Not long ago I found myself staring at a splayd-full of food for a good seven seconds or so wondering which child’s mouth to deliver it to before realising that it was for me. If I had to make a film clip to explain what motherhood feels like right now, I’d use this exact scene. As a Christian, I’d always held up self-sacrifice as the high goal towards which I was striving; it struck me recently that in terms of mothering, I feel as though I’ve arrived. I’ve said a thousand ‘no’s to myself and ‘yes’s to my children, to the point where I no longer notice that I’m hungry too, and I get so lost in the feeding of others that I forget to feed myself. I’d thought that self-sacrifice would make me feel righteous and holy; instead I’ve found that it feels exactly as it sounds: like I have sacrificed myself. I have killed me. I’m now a ghost who exists solely to meet the needs of others. A slave ghost. I realise half a day after first hearing my bladder speak up that I’ve been so distracted by the demands of others that I still haven’t peed. Another part of my soul dies when I notice this.
After Moses was born, I became very aware that I’d have to fight to hold onto any of my non-mother identity if I wanted to stay home with him rather than working. People no longer asked about me, they’d ask how Moses was, and how Alan was, and how was Alan’s study going? How much longer did he have to go? Was Moses sleeping okay? How old was he, again? No one wondered about me. I’d started to disappear, even then. This year, before Moses started preschool, I was told, “Oooh, he’ll be there three days?! You won’t know what to do with yourself!” Because, of course, I was no one without him around; I had no interests or desires outside of wiping his bottom and buttering his toast and diffusing his tantrums. (A few years ago, when it was just Mo around, being with him all day was seen as my full-time job. Now, even though I still have Hazel all the time, any time with Mo gone is seen as a holiday. It doesn’t feel like a holiday, though I suppose working one job is easier than working two.)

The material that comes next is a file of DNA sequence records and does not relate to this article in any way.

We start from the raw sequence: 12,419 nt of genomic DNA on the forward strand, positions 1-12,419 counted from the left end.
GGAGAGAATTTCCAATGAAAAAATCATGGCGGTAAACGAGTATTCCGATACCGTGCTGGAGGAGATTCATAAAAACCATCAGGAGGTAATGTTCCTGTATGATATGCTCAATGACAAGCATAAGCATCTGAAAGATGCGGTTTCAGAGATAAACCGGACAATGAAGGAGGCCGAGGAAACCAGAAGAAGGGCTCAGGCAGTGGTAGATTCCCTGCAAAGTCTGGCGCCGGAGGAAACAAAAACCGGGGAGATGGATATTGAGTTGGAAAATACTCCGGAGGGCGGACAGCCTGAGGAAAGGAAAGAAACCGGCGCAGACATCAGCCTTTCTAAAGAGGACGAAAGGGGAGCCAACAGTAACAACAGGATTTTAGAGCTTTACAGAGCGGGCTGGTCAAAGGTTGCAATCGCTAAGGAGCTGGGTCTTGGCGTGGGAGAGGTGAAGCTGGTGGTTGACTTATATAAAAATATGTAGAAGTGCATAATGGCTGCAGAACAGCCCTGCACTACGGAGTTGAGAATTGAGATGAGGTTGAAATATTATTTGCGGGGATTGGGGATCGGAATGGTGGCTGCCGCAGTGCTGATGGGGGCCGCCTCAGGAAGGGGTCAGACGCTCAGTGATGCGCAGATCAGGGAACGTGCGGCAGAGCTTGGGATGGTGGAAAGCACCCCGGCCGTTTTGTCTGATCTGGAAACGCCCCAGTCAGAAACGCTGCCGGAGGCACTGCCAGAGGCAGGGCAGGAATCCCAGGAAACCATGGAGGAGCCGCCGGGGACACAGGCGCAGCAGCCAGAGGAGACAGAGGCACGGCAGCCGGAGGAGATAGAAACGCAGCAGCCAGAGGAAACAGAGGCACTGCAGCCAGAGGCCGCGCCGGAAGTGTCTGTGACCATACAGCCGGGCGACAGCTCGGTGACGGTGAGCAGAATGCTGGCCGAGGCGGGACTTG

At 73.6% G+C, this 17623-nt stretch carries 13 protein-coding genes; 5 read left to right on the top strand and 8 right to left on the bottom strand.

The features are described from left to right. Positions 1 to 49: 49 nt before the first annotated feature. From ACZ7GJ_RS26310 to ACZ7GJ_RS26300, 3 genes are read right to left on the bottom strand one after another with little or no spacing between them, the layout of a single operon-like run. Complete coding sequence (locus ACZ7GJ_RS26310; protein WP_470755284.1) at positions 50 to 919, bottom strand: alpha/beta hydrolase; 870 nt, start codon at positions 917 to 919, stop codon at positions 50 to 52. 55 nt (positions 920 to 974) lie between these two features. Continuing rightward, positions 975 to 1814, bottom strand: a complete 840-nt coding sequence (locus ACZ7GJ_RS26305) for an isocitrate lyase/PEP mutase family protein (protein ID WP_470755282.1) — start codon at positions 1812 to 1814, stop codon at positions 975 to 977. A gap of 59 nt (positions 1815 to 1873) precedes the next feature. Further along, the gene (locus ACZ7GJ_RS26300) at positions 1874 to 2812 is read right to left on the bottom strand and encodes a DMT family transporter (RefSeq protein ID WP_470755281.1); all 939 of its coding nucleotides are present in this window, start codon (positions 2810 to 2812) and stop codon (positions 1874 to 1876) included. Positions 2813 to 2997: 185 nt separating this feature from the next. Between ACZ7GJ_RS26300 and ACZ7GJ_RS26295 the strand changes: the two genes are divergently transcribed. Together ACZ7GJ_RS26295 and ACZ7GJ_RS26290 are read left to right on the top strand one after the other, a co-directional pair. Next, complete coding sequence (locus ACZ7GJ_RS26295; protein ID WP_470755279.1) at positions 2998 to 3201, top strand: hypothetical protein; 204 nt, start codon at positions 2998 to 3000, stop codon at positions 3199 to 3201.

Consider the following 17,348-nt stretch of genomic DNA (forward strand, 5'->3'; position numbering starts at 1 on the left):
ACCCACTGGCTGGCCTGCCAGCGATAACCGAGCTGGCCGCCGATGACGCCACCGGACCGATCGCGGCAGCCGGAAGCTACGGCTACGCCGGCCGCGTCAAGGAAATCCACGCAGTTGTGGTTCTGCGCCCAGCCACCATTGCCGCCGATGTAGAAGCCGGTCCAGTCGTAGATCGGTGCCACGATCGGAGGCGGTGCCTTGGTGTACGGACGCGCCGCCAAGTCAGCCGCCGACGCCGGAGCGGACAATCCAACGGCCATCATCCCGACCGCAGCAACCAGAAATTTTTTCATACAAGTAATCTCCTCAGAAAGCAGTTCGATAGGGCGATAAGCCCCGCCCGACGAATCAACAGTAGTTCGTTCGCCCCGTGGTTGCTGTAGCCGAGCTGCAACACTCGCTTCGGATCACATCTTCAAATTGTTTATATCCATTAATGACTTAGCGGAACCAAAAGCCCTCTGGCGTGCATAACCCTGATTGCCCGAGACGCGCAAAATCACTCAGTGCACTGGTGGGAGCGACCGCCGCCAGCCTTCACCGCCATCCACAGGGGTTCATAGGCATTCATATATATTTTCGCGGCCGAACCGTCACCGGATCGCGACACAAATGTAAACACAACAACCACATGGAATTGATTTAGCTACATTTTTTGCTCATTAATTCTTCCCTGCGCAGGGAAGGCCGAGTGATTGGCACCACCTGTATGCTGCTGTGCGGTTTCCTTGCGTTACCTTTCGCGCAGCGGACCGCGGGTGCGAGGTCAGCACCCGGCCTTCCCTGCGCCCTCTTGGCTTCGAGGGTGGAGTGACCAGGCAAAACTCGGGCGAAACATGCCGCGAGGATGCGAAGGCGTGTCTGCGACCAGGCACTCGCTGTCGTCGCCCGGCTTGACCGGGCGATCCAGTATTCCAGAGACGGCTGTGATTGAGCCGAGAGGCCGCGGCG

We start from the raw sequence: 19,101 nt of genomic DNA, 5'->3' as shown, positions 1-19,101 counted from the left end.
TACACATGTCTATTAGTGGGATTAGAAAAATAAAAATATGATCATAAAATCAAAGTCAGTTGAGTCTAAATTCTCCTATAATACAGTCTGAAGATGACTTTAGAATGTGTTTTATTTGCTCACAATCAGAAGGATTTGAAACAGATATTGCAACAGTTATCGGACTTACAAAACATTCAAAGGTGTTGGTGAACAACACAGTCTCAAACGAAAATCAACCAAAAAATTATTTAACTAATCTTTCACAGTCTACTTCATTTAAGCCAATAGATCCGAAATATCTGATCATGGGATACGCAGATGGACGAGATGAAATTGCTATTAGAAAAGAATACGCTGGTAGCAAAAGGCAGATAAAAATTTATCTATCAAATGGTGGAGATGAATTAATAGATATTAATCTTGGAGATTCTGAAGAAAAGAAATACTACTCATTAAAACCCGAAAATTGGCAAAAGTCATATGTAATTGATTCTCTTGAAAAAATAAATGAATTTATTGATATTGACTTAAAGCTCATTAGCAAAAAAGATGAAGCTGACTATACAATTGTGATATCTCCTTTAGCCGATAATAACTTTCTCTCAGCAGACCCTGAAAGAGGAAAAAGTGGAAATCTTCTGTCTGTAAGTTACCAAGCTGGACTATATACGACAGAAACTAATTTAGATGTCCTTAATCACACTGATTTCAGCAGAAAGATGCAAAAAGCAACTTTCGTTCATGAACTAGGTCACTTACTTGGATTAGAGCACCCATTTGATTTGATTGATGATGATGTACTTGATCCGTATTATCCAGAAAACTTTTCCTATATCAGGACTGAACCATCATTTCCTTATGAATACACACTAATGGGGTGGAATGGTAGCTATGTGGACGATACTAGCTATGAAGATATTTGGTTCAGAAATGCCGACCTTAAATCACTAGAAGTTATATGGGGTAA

And this year I’ve had to think, maybe they’re right, maybe I’m no one apart from Mother now. What does that mean? Why does that make me feel sad and lost? I used to have the space to ask myself “How am I? Who am I? What do I like? What do I want?” At this stage of life with two, I don’t. And even if I did make the time to ask myself those questions, after eating and peeing and getting the basic surviving stuff done, I’m not sure how I’d answer them anymore.
I wonder, Do I matter? Hazel is too young to know, Moses is too healthily self-absorbed to care, and Alan can never remember what I was saying before I was interrupted. The response is quiet, but I hear it clearly: No. Not really.